By Ken Reed
Flag football is the fastest growing sport in the United States, according to a recent survey conducted by USA Football. From 2014 to 2015, flag football participation grew by 8.7%, for children ages six to 14. One youth sports organization, i9 Sports has seen a 46% growth in participation for its flag football program over the past five years.
“Due to concussion concerns, flag football has quickly gained popularity among parents, coaches, and league officials in both youth and high school football leagues across the country,” said Brian Sanders, president and chief executive officer of i9 Sports, a youth sports organization that focuses on safety and concussion awareness.
“This shift speaks volumes and proves that parents are seeing the benefits of flag versus tackle, and I think it’s a movement that we should continue fueling. Flag football is a great alternative to tackle football, especially for families that want to enjoy the benefits of involving their kids in one of America’s favorite sports without the same risk of injury.”
To date, when it comes to brain injuries in football, the nation’s focus has been on the NFL and its 1700+ players. But that focus should be flipped to the more than 4 million children and teenagers playing tackle football at the youth and high school levels in this country. This is especially true when you consider that according to the Brain Injury Research Institute, 20 percent of this country’s high school football players suffer brain injuries in any given season.
“People are understanding the research and making the appropriate moves,” said Chris Nowinski, cofounder of the Concussion Legacy Foundation. “There is no downside to postponing the introduction to tackle football.
Some communities, such as Tega City, South Carolina, are eliminating the tackle football option for youth players.
“I asked myself a question,” said Joey Blethen, a former high school player and football coach and now the parks and recreation director for Tega City. “Could I live with myself if a participant in our tackle football program were to become seriously injured, paralyzed, or even worse?”
— Ken Reed, Sports Policy Director, League of Fans
Sports Forum Podcast
Episode #30 – League of Fans’ Sports Forum podcast: The State of College Athletics with Dr. David Ridpath: Problems and Potential Solutions – Ridpath is a sports administration professor at Ohio University and a long-time member of The Drake Group, a college sports reform think tank.
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Episode #29 – League of Fans’ Sports Forum podcast: The Honorable Tom McMillen Visits League of Fans’ Sports Forum – McMillen is a former All-American basketball player, Olympian, Rhodes Scholar and U.S. Congressman. We discuss the state of college athletics today.
Episode #28 – League of Fans’ Sports Forum podcast: A Chat With Mano Watsa, a Leading Basketball and Life Educator – Watsa is President of PGC Basketball, the largest education basketball camp in the world. We discuss problems in youth sports today.
Episode #27 – League of Fans’ Sports Forum podcast: Kids’ Sports: How We Can Take Back the Game and Restore Quality Family Time In the Process – Linda Flanagan is author of “Take Back the Game: How Money and Mania Are Ruining Kids’ Sports and Why It Matters.” We discuss how commercialized and professionalized youth sports are hurting kids and their families.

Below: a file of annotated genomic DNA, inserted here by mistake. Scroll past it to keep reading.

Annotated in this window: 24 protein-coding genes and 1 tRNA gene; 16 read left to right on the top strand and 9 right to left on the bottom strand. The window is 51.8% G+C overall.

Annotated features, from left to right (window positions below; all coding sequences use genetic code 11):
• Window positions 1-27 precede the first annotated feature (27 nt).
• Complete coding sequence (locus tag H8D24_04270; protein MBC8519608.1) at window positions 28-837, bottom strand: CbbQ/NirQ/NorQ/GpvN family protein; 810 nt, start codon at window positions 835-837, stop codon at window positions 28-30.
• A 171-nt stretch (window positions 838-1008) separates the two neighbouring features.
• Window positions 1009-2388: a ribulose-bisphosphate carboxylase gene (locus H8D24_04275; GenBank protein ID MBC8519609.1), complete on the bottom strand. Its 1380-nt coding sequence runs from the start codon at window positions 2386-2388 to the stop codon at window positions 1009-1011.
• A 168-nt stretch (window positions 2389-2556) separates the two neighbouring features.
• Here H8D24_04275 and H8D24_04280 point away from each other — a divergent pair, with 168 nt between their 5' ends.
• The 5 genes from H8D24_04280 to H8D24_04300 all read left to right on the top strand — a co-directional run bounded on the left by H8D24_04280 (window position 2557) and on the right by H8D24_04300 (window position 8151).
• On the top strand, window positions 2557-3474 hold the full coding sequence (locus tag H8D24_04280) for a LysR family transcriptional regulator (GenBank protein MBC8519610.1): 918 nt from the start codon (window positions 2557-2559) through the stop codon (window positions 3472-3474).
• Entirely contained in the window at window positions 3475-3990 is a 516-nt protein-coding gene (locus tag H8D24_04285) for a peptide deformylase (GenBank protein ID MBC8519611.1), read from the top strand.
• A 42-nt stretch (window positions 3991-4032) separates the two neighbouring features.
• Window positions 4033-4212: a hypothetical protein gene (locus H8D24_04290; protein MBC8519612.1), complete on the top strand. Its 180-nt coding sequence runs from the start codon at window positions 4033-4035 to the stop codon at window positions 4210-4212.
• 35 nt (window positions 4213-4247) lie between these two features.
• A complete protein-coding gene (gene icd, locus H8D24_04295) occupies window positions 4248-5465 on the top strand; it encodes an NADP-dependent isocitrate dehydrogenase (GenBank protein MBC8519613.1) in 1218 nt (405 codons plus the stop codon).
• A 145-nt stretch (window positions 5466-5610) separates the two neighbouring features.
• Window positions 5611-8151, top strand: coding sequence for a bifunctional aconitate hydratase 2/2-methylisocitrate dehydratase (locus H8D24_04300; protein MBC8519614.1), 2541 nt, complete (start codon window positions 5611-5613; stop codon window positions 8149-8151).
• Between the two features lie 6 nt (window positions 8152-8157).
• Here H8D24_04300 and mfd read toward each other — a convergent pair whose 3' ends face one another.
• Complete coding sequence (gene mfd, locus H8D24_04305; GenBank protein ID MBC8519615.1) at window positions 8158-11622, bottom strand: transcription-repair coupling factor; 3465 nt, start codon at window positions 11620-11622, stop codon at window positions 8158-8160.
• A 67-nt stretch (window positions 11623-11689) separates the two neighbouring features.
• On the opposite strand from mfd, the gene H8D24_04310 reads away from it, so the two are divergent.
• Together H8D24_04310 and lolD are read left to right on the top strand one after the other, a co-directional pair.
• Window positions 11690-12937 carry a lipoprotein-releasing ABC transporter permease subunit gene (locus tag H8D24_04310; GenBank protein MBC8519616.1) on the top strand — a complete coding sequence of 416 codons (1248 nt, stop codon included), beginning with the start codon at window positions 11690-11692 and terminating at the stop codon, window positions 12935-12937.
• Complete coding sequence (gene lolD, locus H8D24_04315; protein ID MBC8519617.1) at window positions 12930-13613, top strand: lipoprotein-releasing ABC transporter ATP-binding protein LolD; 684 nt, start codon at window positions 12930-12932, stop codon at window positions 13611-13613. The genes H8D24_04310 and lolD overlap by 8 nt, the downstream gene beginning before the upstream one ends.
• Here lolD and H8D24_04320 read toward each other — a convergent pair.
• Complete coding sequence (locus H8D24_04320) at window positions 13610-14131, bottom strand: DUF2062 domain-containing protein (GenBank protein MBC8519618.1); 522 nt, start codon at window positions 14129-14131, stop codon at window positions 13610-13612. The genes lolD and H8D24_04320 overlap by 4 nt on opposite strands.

Episode #26 – League of Fans’ Sports Forum podcast: How Can We Fix Youth Sports? – John O’Sullivan is Founder and CEO of Changing the Game Project and author of “Changing the Game: The Parents Guide to Raising Happy, High Performing Athletes and Giving Youth Sports Back to Our Kids.”
Episode #25 – League of Fans’ Sports Forum podcast: Physical Education Should Be a Critical Component of K-12 School Design – Michael Horn is co-founder of the Clayton Christensen Institute for Disruptive Innovation.
Media"How We Can Save Sports" author Ken Reed appears on Fox & Friends to explain how there's "too much adult in youth sports."
Ken Reed appears on Mornings with Gail from KFKA Radio in Colorado to discuss bad parenting in youth athletics.
“Should College Athletes Be Paid?” Ken Reed on The Morning Show from Wisconsin Public Radio
Ken Reed appears on KGNU Community Radio in Colorado (at 02:30) to discuss equality in sports and Title IX.
Ken Reed appears on the Ralph Nader Radio Hour (at 38:35) to discuss his book The Sports Reformers: Working to Make the World of Sports a Better Place, and to talk about some current sports issues.
- Reed Appears on Ralph Nader Radio Hour League of Fans’ sports policy director, Ken Reed, Ralph Nader and the New York Times’ Tyler Kepner discussed a variety of sports issues on Nader’s radio show as well as Reed’s updated book, How We Can Save Sports: A Game Plan. Reed's book was released in paperback in February, and has a new introduction and several updated sections.
League of Fans is a sports reform project founded by Ralph Nader to fight for the higher principles of justice, fair play, equal opportunity and civil rights in sports; and to encourage safety and civic responsibility in sports industry and culture.
Vanderbilt Sport & Society - On The Ball with Andrew Maraniss with guest Ken Reed, Sports Policy Director for League of Fans and author of How We Can Save Sports: A Game Plan
Sports & Torts – Ken Reed, Sports Policy Director, League of Fans – at the American Museum of Tort Law
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Ken Reed’s Author Page on Amazon